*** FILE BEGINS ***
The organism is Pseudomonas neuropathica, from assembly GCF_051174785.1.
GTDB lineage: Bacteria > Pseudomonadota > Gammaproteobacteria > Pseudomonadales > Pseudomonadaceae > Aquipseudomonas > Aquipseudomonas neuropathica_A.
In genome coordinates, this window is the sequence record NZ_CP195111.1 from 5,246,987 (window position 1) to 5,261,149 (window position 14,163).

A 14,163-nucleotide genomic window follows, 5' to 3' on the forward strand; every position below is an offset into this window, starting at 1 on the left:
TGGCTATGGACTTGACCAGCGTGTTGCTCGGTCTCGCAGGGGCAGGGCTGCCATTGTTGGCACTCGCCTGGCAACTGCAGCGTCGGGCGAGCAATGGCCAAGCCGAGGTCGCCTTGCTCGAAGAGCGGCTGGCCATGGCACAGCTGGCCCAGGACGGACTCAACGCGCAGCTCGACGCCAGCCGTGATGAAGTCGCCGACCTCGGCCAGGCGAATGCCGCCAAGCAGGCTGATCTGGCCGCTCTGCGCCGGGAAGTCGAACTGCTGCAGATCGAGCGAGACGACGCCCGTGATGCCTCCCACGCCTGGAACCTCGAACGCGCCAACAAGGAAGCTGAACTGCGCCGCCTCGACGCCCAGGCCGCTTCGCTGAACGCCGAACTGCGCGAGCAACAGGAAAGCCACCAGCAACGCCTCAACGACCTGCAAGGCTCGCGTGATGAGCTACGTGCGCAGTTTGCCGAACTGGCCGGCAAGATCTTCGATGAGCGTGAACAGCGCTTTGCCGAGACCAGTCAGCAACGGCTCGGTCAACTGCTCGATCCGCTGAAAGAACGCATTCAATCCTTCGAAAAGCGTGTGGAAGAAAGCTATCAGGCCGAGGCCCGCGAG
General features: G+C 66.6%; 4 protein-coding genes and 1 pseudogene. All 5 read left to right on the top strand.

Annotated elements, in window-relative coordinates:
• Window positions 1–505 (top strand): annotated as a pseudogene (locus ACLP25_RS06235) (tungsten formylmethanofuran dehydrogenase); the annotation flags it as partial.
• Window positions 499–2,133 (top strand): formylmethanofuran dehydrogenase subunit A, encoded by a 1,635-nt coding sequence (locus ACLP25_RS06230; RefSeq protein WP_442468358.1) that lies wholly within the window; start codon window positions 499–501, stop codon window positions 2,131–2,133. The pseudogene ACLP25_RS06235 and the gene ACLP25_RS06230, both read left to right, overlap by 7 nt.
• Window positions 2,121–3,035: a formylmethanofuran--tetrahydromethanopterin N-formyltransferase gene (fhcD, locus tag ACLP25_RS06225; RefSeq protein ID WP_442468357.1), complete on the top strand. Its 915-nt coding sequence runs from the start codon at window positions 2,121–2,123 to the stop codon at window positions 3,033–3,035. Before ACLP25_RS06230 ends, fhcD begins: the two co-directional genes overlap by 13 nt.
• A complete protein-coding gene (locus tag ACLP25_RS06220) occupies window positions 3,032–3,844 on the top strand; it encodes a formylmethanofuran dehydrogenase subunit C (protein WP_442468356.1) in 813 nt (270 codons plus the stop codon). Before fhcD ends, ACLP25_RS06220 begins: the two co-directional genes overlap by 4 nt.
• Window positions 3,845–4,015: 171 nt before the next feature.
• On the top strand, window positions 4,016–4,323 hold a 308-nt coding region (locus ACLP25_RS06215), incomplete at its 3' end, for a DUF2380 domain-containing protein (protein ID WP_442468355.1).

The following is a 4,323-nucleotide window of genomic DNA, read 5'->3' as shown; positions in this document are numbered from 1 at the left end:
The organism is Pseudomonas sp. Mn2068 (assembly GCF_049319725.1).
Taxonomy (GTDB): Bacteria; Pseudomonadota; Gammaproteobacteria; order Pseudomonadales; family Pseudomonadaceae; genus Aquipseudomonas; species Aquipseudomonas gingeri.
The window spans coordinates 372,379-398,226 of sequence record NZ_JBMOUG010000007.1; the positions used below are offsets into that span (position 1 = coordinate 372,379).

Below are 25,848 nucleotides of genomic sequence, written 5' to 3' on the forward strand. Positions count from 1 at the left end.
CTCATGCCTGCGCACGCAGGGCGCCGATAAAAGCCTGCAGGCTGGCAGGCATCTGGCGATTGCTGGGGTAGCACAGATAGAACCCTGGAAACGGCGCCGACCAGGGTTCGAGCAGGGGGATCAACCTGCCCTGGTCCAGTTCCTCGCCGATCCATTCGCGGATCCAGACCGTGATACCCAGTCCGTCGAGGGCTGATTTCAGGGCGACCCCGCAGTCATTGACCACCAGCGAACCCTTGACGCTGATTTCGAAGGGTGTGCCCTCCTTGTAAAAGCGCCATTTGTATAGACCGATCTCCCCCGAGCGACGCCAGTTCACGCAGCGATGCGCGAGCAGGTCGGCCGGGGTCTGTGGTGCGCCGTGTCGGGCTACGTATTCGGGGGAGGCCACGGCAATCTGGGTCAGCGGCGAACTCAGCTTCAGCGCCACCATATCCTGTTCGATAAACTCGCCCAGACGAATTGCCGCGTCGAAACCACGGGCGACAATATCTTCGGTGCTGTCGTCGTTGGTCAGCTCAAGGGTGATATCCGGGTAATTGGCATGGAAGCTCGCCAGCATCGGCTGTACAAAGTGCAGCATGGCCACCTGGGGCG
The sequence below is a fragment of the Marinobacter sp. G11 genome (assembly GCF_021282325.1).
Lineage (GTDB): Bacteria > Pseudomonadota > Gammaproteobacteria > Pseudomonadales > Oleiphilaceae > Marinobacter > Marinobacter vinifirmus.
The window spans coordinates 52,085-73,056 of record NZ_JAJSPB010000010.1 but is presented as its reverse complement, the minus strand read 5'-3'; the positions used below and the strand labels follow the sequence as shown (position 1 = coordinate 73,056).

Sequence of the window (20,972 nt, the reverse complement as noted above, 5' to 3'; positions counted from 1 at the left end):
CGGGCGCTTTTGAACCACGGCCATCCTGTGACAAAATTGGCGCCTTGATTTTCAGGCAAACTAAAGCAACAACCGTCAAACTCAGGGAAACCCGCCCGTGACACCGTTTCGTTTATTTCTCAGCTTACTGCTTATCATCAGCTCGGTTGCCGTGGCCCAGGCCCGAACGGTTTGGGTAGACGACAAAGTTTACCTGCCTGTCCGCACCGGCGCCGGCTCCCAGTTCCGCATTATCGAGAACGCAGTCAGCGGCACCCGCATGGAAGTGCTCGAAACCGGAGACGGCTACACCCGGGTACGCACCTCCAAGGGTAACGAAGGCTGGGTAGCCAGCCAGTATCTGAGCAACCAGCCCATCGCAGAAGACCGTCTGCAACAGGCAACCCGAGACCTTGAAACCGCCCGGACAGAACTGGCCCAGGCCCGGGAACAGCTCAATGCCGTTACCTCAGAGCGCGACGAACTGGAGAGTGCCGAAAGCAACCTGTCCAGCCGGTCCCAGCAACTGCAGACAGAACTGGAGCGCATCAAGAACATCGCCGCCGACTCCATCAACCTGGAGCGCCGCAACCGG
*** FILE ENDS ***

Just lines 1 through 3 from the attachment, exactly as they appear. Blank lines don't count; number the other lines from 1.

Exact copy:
The organism is Pseudomonas neuropathica, from assembly GCF_051174785.1.
GTDB lineage: Bacteria > Pseudomonadota > Gammaproteobacteria > Pseudomonadales > Pseudomonadaceae > Aquipseudomonas > Aquipseudomonas neuropathica_A.
In genome coordinates, this window is the sequence record NZ_CP195111.1 from 5,246,987 (window position 1) to 5,261,149 (window position 14,163).